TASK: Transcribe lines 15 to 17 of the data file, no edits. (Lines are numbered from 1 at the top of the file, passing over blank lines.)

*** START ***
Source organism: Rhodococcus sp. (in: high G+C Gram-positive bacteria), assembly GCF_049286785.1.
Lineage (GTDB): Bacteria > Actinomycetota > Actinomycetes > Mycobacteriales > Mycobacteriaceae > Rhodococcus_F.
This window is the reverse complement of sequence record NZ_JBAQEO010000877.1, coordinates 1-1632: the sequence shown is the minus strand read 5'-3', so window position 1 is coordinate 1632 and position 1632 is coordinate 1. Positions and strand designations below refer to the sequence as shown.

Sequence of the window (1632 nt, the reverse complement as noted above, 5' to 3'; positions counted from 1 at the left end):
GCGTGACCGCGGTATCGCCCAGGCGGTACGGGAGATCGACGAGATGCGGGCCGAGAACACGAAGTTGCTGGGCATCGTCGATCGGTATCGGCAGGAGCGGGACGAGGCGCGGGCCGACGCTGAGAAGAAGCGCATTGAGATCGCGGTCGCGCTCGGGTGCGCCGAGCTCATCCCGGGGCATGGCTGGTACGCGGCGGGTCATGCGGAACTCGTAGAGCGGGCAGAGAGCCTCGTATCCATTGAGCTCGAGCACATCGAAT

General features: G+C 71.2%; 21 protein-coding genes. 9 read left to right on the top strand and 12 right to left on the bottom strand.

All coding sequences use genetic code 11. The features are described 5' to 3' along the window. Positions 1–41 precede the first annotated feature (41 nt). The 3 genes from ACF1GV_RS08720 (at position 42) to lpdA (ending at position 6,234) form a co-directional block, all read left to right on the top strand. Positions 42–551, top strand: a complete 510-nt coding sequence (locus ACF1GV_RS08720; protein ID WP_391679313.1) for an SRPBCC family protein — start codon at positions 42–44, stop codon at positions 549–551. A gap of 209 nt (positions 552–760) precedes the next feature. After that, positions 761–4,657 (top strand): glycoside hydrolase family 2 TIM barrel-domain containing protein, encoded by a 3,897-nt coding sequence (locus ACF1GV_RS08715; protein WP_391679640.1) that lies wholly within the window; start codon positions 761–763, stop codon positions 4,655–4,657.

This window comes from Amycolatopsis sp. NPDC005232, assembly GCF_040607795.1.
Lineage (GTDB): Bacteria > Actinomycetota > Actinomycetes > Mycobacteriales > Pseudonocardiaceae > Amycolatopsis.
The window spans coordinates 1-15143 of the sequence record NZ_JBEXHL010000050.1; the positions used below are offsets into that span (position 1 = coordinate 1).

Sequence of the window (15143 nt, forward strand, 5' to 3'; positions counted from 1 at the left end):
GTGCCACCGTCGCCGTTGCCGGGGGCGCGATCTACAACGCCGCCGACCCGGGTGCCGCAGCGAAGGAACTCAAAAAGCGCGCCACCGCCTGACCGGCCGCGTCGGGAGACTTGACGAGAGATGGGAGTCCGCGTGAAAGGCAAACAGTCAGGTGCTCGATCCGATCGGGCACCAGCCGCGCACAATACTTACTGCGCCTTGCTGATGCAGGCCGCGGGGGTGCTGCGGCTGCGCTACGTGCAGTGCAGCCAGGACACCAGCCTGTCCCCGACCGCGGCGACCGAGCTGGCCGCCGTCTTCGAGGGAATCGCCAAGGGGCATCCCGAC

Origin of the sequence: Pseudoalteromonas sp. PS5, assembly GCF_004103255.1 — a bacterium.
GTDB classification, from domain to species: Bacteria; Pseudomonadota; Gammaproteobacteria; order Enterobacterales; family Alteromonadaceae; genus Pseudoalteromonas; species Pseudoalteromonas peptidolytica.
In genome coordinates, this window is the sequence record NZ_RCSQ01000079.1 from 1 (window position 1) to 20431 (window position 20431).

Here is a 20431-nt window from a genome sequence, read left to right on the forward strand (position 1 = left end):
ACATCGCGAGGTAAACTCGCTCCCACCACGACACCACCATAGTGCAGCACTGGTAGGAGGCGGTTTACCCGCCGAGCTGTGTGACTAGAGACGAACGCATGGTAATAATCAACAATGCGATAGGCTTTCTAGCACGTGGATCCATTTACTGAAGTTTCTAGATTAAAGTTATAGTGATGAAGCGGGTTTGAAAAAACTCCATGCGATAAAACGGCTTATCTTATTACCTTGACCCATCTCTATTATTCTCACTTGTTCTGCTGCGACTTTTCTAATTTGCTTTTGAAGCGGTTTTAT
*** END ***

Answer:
In genome coordinates, this window is the sequence record NZ_RCSQ01000079.1 from 1 (window position 1) to 20431 (window position 20431).

Here is a 20431-nt window from a genome sequence, read left to right on the forward strand (position 1 = left end):
ACATCGCGAGGTAAACTCGCTCCCACCACGACACCACCATAGTGCAGCACTGGTAGGAGGCGGTTTACCCGCCGAGCTGTGTGACTAGAGACGAACGCATGGTAATAATCAACAATGCGATAGGCTTTCTAGCACGTGGATCCATTTACTGAAGTTTCTAGATTAAAGTTATAGTGATGAAGCGGGTTTGAAAAAACTCCATGCGATAAAACGGCTTATCTTATTACCTTGACCCATCTCTATTATTCTCACTTGTTCTGCTGCGACTTTTCTAATTTGCTTTTGAAGCGGTTTTAT